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I am writing a bash script to automate the build process. There are two major build blocks, one is an ant task and one is a plain old mvn clean install. I want to do something when there is build error coming from either of this two build processes.

The problem is, these builds will contain test failures or errors from time to time, but the end result is successful. And I believe that the status code ($?) return by these processes should be 0 no matter the build fail or succeed, I could be wrong.

So what is the best way for my script to detect the end result (build fail/succeed) without catching the false info during the mid build (test errors, etc) from them?

  • 2
    Tools should return proper exit statuses. – derobert Sep 3 '09 at 18:30
  • i'm actually not sure what the exit status for ant/maven is, i just assume they will return 0 even the build fail. so are you saying they will return non-zero value when the build fail? that will make my life much easier. – fei Sep 3 '09 at 18:56
  • If your tests sometimes pass and sometimes fail and you don't care either way, why bother running them as part of your build? – Peter Wilkinson May 29 '14 at 5:42
  • 3
    This is one of several ways maven ignores Unix philosophy and makes scripting difficult. (the other being printing a load of garbage to the console when nothing is wrong - maven diarrhea as I call it). Using maven 3 instead of 2 does nothing. – Sridhar Sarnobat Feb 7 '17 at 23:15
  • Haha - maven meaning "the stomach" in my first language! – nsandersen Mar 29 at 21:47
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mvn clean test
if [[ "$?" -ne 0 ]] ; then
  echo 'could not perform tests'; exit $rc
fi
  • $? is a special shell variable that contains the exit code (whether it terminated successfully, or not) of the most immediate recently executed command.
  • -ne stands for "not equal". So here we are testing if the exit code from mvn clean is not equal to zero.
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  • 5
    It would be a lot better if you could elaborate more on this answer. How and why does this answer the question better than the other answers? – nietonfir May 7 '14 at 20:29
  • 1
    I like this answer best. I googled how to handle error codes from mvn in a bash script and Renaud's answer fits the bill perfectly. I suspect Fei ended up using a technique much like this after discovering that mvn will return a non zero code for test failures. – Peter Wilkinson May 29 '14 at 5:45
  • Almost perfect - but I would either use quotes, if you really want to make that string comparison (see gnu.org/software/bash/manual/bashref.html / search for "=="), or "-ne", which is the comparison operator for (unquoted) integers. – cslotty Jan 27 '16 at 10:18
  • 4
    Here you find a similar answer but this one has the syntax explained: stackoverflow.com/questions/13651723/… – Ben Nov 24 '16 at 9:51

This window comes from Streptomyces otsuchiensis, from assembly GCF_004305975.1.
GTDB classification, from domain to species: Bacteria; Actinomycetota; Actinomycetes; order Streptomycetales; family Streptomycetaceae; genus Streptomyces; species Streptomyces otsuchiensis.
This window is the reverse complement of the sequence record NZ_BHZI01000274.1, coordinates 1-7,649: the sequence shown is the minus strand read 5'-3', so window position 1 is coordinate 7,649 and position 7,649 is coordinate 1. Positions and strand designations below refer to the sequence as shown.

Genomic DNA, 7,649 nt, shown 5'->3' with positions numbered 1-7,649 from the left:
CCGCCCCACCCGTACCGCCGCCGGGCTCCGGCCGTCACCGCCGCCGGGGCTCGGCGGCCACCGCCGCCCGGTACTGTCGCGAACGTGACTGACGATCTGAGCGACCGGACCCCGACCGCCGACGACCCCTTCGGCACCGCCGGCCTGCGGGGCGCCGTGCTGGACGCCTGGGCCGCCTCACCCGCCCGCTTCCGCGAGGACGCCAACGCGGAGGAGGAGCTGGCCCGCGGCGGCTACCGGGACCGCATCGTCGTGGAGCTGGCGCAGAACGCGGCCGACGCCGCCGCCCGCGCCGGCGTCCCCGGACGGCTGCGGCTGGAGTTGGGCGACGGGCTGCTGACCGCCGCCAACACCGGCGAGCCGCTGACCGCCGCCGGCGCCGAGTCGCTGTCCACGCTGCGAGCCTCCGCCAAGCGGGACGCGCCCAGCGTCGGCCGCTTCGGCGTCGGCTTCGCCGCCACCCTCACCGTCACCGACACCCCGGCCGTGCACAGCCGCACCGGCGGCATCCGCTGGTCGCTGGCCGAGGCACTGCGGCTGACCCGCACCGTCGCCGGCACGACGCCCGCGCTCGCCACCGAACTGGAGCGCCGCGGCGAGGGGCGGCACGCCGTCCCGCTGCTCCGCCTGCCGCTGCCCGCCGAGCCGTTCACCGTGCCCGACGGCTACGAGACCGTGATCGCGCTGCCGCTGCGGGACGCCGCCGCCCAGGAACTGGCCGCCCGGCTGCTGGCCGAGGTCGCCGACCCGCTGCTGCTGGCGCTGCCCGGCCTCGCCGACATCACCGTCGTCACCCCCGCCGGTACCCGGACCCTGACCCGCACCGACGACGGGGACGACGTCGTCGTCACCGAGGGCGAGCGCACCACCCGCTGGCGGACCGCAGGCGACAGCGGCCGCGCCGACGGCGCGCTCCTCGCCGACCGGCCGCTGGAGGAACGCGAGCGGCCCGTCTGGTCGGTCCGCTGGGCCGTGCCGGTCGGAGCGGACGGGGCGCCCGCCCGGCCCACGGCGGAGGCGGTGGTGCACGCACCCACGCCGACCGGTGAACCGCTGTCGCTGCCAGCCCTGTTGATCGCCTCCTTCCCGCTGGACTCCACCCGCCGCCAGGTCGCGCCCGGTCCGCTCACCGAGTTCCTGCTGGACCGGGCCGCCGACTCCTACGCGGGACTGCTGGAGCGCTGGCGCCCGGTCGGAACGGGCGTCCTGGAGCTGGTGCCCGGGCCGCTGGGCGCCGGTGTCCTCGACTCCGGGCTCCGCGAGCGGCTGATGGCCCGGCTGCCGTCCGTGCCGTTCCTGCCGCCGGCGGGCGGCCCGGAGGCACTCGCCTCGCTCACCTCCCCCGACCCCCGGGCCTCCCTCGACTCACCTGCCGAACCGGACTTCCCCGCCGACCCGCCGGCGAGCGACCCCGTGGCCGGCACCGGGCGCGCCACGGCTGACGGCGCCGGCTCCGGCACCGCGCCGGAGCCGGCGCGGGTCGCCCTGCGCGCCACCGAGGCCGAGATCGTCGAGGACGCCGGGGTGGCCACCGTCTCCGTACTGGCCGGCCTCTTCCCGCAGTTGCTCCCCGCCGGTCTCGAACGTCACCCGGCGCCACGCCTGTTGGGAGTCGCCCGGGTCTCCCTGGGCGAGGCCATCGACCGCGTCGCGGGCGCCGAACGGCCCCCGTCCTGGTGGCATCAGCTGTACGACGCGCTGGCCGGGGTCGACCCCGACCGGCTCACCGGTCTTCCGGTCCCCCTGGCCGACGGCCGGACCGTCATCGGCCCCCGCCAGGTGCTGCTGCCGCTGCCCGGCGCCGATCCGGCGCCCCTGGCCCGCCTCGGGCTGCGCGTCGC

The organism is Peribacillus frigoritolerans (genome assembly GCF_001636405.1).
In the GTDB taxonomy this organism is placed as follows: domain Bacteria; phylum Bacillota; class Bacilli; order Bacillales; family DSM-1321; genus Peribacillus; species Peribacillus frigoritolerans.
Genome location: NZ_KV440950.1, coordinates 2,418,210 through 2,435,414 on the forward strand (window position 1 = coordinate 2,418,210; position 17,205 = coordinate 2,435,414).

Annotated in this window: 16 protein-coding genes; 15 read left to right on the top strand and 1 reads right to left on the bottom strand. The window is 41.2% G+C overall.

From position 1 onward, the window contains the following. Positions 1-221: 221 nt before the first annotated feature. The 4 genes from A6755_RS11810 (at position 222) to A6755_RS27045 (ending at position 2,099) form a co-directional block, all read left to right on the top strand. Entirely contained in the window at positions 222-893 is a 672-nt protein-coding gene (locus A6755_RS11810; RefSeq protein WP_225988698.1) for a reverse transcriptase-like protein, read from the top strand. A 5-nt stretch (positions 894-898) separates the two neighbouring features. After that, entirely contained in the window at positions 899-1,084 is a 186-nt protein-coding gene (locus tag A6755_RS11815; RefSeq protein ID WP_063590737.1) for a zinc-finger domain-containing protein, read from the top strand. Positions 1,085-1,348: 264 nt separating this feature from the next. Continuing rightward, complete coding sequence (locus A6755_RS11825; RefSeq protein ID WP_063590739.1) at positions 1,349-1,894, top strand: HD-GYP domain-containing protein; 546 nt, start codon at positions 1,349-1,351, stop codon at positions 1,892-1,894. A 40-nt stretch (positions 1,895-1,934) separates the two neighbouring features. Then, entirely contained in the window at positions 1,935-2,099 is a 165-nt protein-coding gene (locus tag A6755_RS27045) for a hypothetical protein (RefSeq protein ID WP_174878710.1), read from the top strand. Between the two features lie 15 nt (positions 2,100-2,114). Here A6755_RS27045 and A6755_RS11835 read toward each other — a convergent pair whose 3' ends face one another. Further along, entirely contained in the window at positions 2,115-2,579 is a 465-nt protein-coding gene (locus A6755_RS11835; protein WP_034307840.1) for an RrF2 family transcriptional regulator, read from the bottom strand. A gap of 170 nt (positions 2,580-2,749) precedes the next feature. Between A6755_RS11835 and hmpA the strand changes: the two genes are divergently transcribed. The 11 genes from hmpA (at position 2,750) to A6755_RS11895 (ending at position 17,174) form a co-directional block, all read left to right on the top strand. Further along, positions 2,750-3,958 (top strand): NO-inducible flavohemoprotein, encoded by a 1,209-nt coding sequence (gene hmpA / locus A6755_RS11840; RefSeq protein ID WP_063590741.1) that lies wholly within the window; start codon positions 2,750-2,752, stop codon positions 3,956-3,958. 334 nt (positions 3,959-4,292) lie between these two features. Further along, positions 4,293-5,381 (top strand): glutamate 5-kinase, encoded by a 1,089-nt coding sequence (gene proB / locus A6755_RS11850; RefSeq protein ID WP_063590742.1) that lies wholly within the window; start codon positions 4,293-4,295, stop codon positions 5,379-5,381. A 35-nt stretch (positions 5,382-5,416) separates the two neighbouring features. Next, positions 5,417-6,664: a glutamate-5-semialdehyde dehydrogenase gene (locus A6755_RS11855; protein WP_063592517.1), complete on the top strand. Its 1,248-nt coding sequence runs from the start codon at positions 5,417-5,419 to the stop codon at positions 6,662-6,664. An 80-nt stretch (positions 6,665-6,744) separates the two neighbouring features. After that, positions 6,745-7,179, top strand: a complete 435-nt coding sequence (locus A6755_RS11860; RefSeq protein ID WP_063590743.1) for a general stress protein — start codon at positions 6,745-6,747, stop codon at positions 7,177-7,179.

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There are a few issues against Maven 2 returning incorrect return codes (i.e. always returning 0). Notably MNG-3651 that was fixed in Maven 2.0.9.

In older versions, mvn.bat ended with this line:

exit /B %ERROR_CODE%

From Maven 2.0.9 onwards, the last line was changed to this:

cmd /C exit /B %ERROR_CODE%

So a non-0 return code is returned if the build fails. In the case of a build ERROR the return code is 1. If you are unable to upgrade to 2.0.9+, you could consider modifying mvn.bat as above to return the correct code.

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5
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According to the Ant manual:

the ant start up scripts (in their Windows and Unix version) return the return code of the java program. So a successful build returns 0, failed builds return other values.

Maven also returns a non-zero exit code on error. Here's a link showing how to interrogate this status using the Maven Invocation API.

So it seems to me that you should be able to explicitly handle the return codes in your script . Presumably you can ignore error codes relating to tests etc. if those are not a concern to you.

exec error codes in Ant are operating system-specific. These may help you:

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3
0

Here is exactly what I do to get the result you want.

    <exec executable="${env.M2_HOME}/bin/mvn" dir="${basedir}"
          failonerror="true" osfamily="unix">
        <arg value="-DskipTests=${argSkipTests}"/>
        <arg value="-Doffline=${argOffline}"/>
        <arg line="${projectsLine}"/>
        <arg line="${resumeFromLine}"/>
        <arg line="${alsoMakeLine}"/>
        <arg line="${alsoMakeDependentsLine}"/>
        <arg line="${commandsLine}"/>
    </exec>
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3
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Correct solution for unix/linux:

mvn clean install
rc=$?
if [ $rc -ne 0 ] ; then
  echo Could not perform mvn clean install, exit code [$rc]; exit $rc
fi

The "if" statement itself is a command and if it is successful, it will reset the $? variable to 0. Same goes for echo. So, you have to use an intermediary local var, for example $rc to store the return code from "mvn clean install", then it can be passed to the "exit" command as well.

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2
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There's a command built-in to bash which performs exactly this.

# exit when any command fails
set -e

I put this at the top of my bash scripts, which I copied from this excellent resource.

# keep track of the last executed command
trap 'last_command=$current_command; current_command=$BASH_COMMAND' DEBUG

# echo an error message before exiting
trap 'echo "\"${last_command}\" command filed with exit code $?."' EXIT

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